In a follicular unit hair transplant procedure, Follicular Unit Extraction (FUE) is a method of extracting, or “harvesting,” donor hair. FUE involves making a small, circular incision in the skin around a follicular unit to separate it from the surrounding tissue with an instrument. After that, the unit is extracted (pulled) from the scalp, leaving a small open hole.
This procedure is repeated until the hair transplant surgeon has obtained enough follicular units to complete the hair restoration procedure. This process can take one or more hours, and in large sessions, it may take two days to complete.
The donor wounds, which are about a millimeter in diameter, heal completely in seven to ten days, leaving tiny white scars buried in the hair on the back and sides of the scalp.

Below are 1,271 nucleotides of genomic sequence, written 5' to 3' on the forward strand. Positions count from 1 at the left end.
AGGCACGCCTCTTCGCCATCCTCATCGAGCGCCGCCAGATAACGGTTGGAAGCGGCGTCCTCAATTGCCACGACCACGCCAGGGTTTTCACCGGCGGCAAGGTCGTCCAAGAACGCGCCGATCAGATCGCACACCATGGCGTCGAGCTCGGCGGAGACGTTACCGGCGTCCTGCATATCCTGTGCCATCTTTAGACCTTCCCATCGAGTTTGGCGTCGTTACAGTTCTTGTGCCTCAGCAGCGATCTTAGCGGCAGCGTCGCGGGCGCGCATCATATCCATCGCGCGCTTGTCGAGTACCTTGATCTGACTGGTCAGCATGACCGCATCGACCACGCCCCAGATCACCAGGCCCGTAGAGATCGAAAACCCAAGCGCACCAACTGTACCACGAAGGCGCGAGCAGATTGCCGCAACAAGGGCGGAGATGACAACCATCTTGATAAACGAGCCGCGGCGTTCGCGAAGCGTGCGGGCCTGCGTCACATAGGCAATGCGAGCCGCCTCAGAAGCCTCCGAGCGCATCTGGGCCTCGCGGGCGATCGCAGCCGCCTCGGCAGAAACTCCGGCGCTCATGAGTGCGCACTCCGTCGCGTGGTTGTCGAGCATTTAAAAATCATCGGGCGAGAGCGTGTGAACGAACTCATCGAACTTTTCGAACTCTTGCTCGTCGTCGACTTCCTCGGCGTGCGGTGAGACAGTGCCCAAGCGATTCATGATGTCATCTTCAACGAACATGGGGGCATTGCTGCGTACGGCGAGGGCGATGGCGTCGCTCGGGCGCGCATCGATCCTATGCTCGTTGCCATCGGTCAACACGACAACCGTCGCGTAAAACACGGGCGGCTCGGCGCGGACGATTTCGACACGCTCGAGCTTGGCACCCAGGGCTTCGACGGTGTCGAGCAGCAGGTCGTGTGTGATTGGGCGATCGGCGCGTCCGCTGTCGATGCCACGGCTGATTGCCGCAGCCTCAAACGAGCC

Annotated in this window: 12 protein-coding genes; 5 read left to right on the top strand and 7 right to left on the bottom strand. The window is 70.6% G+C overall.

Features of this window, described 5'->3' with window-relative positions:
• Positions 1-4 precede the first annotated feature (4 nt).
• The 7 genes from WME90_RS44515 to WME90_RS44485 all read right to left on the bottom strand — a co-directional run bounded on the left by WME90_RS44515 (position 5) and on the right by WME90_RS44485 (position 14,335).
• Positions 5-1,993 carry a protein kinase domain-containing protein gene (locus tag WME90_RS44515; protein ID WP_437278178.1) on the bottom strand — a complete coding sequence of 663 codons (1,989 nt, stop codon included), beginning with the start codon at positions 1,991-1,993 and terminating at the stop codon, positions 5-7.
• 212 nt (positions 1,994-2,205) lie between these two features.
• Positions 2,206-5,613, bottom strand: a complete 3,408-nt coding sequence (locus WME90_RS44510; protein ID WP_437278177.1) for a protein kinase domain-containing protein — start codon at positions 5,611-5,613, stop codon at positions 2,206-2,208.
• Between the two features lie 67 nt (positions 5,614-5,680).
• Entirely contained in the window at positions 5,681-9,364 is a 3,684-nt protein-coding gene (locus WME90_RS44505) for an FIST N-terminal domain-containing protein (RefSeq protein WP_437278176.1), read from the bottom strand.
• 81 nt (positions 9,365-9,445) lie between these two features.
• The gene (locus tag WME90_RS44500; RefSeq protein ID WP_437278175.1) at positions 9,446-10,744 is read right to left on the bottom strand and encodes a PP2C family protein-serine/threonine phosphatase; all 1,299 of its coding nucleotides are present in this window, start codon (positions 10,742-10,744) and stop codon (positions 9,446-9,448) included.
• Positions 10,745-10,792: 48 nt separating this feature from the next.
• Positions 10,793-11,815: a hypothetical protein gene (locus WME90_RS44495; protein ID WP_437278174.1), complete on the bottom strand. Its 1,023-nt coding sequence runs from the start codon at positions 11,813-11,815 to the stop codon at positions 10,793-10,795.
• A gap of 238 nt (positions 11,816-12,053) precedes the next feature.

Follicular Unit Extraction (FUE) is a minimally invasive hair transplant technique in which follicular units are extracted from the donor area of the patient and transplanted to the recipient (thinning) area individually. An automated extraction tool is used to remove the grafts, which are then placed in the recipient area.
Before the grafts are harvested, a fine needle-point instrument is used to create tiny “recipient sites” in the balding area of the scalp. After that, the follicular units are implanted into the recipient sites, where they will mature into healthy hair-producing follicles. In both FUE and FUT procedures, the creation of recipient sites and the placement of follicular unit grafts are essentially the same. The difference between the two techniques is in the appearance of the donor area as well as the quality and quantity of grafts obtained.